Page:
oakleym82: Honestly, living so close to ground zero, another earthquake is not very high on my list of fears.



Uh, do you work for the Pentagon?  Because nobody outside of the Pentagon would refer to the Pentagon as "ground zero".
 
2014-01-16 06:00:08 PM
valkore:

*snip*

oakleym82: Honestly, living so close to ground zero, another earthquake is not very high on my list of fears.


Uh, do you work for the Pentagon?  Because nobody outside of the Pentagon would refer to the Pentagon as "ground zero".


No but it's pretty common knowledge.  I grew up here and it was used by everyone I know to refer to the center of the Pentagon before "ground zero" moved to NYC after 9/11.  Perhaps of less common knowledge is that the snack bar located in the courtyard of the Pentagon is jokingly referred to as "Cafe Ground Zero".
 
2014-01-16 07:12:26 PM

C0rf: ladyfortuna: buildings are more prone to damage in the case of an earthquake

To be fair, buildings are generally more prone to damage around here because we don't get earthquakes very often, and so tend to use building materials that don't hold up well in the event of one (cf. National Cathedral, Washington Monument, and all the other massive stone structures that look pretty on postcards).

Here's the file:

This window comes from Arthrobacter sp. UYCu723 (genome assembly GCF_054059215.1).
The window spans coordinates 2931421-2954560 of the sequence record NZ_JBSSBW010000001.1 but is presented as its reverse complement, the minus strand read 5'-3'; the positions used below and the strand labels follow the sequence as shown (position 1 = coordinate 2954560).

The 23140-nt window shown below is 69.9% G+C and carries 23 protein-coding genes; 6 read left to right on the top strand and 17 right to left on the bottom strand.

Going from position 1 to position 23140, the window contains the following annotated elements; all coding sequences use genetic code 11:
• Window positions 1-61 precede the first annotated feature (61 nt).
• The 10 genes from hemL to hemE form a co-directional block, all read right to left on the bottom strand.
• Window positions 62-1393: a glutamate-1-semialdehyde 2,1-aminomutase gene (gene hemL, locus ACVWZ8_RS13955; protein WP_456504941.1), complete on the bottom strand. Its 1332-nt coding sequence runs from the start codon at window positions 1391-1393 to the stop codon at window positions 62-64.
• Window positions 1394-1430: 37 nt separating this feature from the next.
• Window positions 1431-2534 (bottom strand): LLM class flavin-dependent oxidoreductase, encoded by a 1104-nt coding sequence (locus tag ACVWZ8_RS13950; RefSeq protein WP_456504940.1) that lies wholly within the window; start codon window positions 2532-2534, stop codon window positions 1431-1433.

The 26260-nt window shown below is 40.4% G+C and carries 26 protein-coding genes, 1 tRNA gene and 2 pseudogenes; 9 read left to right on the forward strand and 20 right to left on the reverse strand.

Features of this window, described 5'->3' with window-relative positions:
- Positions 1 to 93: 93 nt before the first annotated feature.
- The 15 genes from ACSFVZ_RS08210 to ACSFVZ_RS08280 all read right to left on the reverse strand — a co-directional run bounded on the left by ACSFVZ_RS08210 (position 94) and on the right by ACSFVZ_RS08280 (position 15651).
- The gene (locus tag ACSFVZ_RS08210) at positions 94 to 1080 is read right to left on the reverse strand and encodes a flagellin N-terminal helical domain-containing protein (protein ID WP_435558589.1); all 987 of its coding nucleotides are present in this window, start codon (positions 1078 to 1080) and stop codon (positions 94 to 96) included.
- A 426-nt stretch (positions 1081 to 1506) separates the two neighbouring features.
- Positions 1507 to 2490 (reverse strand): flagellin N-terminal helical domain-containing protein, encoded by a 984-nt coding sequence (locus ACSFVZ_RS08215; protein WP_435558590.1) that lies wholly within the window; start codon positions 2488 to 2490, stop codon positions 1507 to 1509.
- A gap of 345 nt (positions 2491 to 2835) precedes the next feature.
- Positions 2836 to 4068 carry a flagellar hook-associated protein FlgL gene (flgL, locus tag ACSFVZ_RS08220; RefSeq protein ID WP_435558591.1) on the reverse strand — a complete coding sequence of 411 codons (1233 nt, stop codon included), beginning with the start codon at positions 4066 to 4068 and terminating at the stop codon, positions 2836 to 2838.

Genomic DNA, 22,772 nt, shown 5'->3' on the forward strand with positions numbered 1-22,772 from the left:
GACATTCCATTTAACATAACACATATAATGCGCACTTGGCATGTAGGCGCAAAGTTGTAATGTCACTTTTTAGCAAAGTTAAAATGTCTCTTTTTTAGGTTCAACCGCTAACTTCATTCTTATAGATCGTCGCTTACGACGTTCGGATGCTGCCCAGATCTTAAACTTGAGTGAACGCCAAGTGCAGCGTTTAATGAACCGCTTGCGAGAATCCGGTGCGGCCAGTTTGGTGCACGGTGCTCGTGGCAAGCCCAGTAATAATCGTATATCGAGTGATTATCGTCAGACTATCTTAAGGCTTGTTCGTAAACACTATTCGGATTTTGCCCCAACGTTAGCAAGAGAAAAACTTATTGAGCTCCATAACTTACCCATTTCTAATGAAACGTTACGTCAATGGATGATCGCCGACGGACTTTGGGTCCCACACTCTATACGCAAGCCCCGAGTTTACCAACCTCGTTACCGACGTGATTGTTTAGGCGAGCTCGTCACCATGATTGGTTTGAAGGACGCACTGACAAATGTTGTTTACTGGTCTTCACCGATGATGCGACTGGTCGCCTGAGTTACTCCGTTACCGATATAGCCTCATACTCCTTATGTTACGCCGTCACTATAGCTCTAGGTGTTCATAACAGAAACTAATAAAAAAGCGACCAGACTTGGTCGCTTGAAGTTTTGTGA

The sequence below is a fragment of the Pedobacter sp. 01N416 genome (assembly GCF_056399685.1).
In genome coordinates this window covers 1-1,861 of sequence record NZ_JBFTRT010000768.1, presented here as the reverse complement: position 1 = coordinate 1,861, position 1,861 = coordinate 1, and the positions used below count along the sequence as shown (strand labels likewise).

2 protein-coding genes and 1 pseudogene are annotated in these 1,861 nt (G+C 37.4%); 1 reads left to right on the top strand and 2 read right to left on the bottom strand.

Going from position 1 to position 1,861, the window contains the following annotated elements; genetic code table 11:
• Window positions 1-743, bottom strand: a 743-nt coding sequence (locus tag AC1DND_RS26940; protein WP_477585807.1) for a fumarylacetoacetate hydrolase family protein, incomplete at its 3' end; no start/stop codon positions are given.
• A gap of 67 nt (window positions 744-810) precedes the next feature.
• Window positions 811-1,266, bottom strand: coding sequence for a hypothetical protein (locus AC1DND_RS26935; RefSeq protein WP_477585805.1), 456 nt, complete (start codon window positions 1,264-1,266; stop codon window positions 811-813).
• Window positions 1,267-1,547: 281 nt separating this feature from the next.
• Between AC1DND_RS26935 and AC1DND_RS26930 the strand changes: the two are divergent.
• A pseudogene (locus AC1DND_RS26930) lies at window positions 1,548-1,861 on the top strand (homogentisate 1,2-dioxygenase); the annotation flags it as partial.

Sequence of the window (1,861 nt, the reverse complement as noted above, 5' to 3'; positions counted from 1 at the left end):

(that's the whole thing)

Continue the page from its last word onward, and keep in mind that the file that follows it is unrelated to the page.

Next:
Indeed... I was just looking at it from the foundation of the land they're built on, I was kind of leaving that part out. I used my spiffy new telephoto lens to take pictures of the cracks before they started repairing the Washington Monument, 10/11 when I got to visit. We also drove past several row houses that had caution tape around them and bits of masonry missing from the facades.
 
2014-01-16 10:58:10 PM